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    Perhaps TSR should introduce a sarcasm emoticon or maybe sarcasm [tags]. I'd be happy to critique the PS, but don't mind me if i ramble on about fat turning into muscle.

    :rolleyes:
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    Whoa this has gone a bit off-topic.

    Whilst it's up to loopz to decide who she listens too, I agree with sarky. The advice of current med students is going to be far more valuable than just random people.

    Whilst non-med students might be able to give non-specific advice, remember you should ask yourselves if you're really qualified to give advice on this.
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    (Original post by LH)
    Whoa this has gone a bit off-topic.

    Whilst it's up to loopz to decide who she listens too, I agree with sarky. The advice of current med students is going to be far more valuable than just random people.

    Whilst non-med students might be able to give non-specific advice, remember you should ask yourselves if you're really qualified to give advice on this.
    Yes i know sarky has a valid point. Although I have sent my PS to people who have asked, I am intrigued as to their advice, taking it is in no way a foregone conclusion.
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    (Original post by LH)
    Whoa this has gone a bit off-topic.

    Whilst it's up to loopz to decide who she listens too, I agree with sarky. The advice of current med students is going to be far more valuable than just random people.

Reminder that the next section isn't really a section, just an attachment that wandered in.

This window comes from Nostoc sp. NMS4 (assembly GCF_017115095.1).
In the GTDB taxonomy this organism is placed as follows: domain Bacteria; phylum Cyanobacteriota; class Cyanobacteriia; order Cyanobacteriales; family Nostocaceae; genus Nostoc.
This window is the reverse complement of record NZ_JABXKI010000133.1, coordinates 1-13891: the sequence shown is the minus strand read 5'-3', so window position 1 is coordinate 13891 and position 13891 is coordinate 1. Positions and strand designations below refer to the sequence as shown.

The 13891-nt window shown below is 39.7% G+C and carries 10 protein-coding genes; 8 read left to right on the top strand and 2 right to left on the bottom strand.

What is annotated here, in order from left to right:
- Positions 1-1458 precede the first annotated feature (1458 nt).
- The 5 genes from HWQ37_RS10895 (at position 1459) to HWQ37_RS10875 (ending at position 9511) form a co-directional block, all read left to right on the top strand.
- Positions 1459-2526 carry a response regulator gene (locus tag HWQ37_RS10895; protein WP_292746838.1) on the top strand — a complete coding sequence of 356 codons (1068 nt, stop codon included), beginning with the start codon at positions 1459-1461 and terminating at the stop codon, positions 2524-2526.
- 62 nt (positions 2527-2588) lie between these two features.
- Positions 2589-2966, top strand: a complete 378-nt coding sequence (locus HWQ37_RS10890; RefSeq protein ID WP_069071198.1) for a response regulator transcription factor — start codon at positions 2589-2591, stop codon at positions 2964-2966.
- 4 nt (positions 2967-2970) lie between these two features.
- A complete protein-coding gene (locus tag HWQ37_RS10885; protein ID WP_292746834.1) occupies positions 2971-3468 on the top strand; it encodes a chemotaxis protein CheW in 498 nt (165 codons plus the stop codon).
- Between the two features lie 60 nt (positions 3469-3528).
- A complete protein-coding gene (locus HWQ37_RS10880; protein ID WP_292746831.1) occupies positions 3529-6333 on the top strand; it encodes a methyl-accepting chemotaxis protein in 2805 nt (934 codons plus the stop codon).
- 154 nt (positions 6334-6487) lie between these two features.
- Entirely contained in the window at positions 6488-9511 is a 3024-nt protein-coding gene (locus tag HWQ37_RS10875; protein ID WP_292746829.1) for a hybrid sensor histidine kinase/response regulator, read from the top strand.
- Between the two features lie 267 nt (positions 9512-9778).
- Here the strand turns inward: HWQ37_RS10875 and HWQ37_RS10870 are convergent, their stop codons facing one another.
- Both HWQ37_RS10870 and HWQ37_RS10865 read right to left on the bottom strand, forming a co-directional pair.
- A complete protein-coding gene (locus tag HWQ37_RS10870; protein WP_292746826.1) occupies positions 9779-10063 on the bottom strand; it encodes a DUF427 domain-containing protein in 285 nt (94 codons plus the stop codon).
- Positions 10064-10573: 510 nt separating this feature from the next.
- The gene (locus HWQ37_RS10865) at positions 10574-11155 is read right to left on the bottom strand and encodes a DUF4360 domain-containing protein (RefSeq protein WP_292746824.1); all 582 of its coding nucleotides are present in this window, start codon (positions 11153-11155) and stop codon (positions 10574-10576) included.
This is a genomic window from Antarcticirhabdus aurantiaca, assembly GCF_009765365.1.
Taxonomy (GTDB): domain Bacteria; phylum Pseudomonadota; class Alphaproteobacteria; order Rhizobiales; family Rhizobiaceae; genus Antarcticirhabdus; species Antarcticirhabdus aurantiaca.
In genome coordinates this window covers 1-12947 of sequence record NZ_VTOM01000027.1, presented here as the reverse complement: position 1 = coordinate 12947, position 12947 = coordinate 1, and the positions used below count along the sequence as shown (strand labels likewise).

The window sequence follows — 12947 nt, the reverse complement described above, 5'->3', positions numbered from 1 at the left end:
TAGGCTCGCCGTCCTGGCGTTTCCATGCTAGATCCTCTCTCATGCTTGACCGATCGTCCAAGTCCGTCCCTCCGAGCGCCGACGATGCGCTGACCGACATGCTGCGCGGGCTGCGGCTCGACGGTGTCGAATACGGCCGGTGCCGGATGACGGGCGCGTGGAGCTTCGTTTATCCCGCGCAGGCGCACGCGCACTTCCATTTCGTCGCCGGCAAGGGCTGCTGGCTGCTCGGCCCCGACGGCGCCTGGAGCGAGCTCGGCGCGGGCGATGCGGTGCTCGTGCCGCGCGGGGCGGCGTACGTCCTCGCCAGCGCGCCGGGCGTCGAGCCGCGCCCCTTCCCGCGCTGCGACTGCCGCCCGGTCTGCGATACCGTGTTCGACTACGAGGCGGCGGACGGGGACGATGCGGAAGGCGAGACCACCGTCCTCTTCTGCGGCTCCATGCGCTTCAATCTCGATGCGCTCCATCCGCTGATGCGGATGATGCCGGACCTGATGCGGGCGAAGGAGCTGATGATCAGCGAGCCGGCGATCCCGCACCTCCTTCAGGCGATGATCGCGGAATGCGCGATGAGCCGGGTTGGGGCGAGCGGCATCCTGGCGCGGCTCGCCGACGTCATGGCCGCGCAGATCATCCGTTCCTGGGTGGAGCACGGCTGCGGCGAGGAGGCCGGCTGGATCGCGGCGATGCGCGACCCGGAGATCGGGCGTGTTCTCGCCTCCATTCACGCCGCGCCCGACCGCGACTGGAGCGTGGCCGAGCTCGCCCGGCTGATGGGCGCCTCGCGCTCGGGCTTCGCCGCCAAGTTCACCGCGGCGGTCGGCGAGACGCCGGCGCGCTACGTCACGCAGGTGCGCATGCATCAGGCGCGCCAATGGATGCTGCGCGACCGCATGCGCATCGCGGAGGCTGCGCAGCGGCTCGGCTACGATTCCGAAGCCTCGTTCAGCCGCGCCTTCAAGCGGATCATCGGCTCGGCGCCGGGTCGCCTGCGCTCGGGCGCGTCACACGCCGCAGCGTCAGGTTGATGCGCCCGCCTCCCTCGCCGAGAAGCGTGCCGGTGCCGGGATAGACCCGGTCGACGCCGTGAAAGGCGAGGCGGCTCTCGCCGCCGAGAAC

Whilst non-med students might be able to give non-specific advice, remember you should ask yourselves if you're really qualified to give advice on this.
    I fully agree with your 1st para. But is ANYONE qualified? nope, a personal statement is a personal statement, anyone good at writing can critique and suggest. As for the content, yup, a medic advising a medicine applicant is obviously preferable, but are they 'qualified'? no. No-one minus a FEW eg. those who have graduated. ie. pig, chemistboy etc. is actually qualified.

    Anyway, Loopz, e-good luck.
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    (Original post by erk)
    I fully agree with your 1st para. But is ANYONE qualified? nope, a personal statement is a personal statement, anyone good at writing can critique and suggest. As for the content, yup, a medic advising a medicine applicant is obviously preferable, but are they 'qualified'? no. No-one minus a FEW eg. those who have graduated. ie. pig, chemistboy etc. is actually qualified.

    Anyway, Loopz, e-good luck.
    How does graduating make someone more qualified to offer advice on a PS? Firstly, it's at least 4 years since they applied so the application requirements may have changed; and secondly, the application process is not fresh in their mind.
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    "Having the appropriate qualifications for an office, position, or task."